IRIE. What is your biggest challenge as a selector?

Miss Lulú. To stop playing…hahaha. I think that selecting which records you will take with you, once at the session, with the vinyl, there is no going back, so you always want to take them all with you…I’m sure this is the biggest challenge for most selectors.

IRIE. Is it true that Alton Ellis is a big influence to you? Can you share with us why?

Miss Lulú. Yes. His music was the one that let me know there was diferent styles of reggae music; that a artist could be versatile and keep his style; that music could talk more than love.

IRIE. What is the reggae/soundsystem scene like in Tijuana, Mexico at the moment?

Miss Lulú. Weird. It used to be more movement of festivals and shows. Now, it is smaller but strong when it comes to latin reggae and old school legends. At least in my state it is hard to get people to pay for a sound system show. Some are still figuring out what the style is about, I think since 5 years ago is been growing slowly but strongly, the audience is starting to ask for more fresh tunes and artists, and responding more to their visits.

IRIE. You are the founder of Mundo REGGAE, a madly popular radio show with 77 shows to date. What inspired you to launch your own radio show?

Miss Lulú. 77 shows live by mixlr/mixcloud but almost 11 years that the project has being alive in different formats. When I was growing up it was very difficult to keep musically updated and I always thought how nice it would be for everyone to have somebody in our language teaching about new reggae music around the world in the original radio style. In my first year of college, I was crazy serious about getting involved in my career and more in music. Someone offered me a spot on the radio in the corridors of the school and I couldn’t stop from there. Sharing the message and music I love is so important in my life now.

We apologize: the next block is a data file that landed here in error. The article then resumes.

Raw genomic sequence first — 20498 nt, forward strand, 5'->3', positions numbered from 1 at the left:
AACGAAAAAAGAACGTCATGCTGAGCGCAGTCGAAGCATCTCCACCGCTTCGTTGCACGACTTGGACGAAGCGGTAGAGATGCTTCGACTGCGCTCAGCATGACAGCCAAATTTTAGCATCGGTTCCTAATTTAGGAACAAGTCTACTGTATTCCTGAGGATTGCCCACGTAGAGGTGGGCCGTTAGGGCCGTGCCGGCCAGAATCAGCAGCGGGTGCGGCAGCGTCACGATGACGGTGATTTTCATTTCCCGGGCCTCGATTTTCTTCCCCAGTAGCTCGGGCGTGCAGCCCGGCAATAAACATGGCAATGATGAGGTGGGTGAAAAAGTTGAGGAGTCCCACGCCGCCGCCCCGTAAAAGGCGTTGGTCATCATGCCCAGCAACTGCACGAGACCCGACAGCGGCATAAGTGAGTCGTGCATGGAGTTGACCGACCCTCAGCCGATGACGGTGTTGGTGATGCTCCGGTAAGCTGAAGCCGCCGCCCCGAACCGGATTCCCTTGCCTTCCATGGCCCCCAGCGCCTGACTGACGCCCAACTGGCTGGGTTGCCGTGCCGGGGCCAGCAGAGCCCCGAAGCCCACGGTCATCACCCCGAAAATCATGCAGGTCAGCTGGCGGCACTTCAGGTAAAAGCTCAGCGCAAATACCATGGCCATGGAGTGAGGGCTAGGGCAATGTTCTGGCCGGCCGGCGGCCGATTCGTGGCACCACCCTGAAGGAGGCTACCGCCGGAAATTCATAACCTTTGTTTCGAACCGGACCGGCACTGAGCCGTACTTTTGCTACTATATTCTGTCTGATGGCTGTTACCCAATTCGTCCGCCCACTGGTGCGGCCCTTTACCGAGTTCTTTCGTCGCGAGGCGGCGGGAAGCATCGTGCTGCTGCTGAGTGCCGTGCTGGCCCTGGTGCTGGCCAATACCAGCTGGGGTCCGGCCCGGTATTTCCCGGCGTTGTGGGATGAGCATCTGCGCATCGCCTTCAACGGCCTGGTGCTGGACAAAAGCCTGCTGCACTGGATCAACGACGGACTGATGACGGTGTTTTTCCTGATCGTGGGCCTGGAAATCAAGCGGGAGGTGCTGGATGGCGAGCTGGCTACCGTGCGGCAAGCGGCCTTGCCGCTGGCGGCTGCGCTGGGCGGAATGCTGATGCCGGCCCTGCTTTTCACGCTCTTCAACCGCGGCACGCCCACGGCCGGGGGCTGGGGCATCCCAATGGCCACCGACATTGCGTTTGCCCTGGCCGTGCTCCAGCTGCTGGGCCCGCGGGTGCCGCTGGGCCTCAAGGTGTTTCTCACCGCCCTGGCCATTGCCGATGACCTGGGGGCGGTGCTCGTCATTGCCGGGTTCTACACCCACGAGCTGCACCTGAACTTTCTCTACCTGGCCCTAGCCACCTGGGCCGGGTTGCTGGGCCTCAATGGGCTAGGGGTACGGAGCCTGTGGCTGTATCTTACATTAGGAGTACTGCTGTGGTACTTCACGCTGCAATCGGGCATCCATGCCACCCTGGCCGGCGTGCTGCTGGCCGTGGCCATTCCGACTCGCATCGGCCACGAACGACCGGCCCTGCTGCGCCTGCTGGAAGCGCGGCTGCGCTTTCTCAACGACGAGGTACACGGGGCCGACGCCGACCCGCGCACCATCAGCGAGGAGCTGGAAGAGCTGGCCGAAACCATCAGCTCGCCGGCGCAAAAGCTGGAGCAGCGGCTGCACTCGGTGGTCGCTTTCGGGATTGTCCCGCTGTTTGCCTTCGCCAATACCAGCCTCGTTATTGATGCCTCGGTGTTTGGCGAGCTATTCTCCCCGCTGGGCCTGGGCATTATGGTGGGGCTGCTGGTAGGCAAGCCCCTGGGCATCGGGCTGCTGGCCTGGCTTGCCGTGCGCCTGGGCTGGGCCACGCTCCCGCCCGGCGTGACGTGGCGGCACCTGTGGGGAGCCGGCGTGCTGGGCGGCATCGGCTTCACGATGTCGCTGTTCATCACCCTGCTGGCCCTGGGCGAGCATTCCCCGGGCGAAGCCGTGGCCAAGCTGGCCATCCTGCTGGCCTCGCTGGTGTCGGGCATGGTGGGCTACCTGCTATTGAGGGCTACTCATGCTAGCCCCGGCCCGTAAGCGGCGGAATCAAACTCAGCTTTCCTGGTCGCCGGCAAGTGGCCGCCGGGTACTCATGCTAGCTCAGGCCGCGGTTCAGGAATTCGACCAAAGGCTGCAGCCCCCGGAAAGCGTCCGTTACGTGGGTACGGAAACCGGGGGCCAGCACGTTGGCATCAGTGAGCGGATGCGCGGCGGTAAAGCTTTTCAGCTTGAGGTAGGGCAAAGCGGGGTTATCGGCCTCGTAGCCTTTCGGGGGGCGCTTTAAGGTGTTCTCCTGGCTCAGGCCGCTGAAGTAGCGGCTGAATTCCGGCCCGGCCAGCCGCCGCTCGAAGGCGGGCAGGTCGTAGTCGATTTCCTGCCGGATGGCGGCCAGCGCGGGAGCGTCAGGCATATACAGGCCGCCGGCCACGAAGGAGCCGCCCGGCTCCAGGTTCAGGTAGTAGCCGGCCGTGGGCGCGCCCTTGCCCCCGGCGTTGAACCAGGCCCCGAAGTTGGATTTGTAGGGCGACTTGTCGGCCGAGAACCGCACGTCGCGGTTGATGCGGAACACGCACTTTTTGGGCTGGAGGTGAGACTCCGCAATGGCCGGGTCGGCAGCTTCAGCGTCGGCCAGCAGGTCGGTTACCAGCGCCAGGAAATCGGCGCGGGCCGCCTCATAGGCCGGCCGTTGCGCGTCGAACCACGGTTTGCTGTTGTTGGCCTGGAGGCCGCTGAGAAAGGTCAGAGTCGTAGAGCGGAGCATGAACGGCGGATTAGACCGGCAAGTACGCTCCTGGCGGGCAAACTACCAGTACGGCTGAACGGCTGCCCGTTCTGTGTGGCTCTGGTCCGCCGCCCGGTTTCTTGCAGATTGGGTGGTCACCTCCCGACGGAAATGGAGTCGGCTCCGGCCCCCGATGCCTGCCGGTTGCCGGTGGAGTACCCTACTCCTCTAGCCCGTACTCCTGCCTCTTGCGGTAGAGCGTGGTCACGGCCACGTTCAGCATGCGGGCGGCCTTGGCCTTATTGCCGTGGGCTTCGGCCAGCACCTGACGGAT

IRIE. You just returned from Empoderadas 3 (EMPOWERED 3), a 2-day international celebration of International Women’s Day where you accompanied the Hermandad Rasta Sound System, Prince Fatty & Sara Lugo. What was it like to be a part of this amazing event?

Miss Lulú. Magic!I have to give thanks to the HRSS for letting me be part of this event for the second year. Beyond the meaning of representing women on the national scene, for me it means so much to be invited by one of the more old reggae sound crews in my country, composed of pure man. I was a new born when some of them started playing reggae music or doing parties. Plus, this year, they let me invite my good friend, Sistah Luz, to share her skills on the mic. We had a wicked and epic time and we got to present what we are cooking up for Sistah Luz’s first EP with Jah Gumby from Father Psalms Studio.

IRIE. What advice would you give to other aspiring selectors?

Miss Lulú. Respect, love and most important, know your music. If you gonna share it, do it for the love and always bring your needles.

IRIE. Is there anything you would like to share with our audience?

Miss Lulú. Walk the way you talk, enjoy life to the fullest and listen to reggae music in all its styles and formats! If you don’t want to dig, I will help you. Just follow me, my radio show and my Bocina Blasting Sound crew works.

IRIE. Maaaad Love & Respect from everyone here at IRIE Magazine!

Irie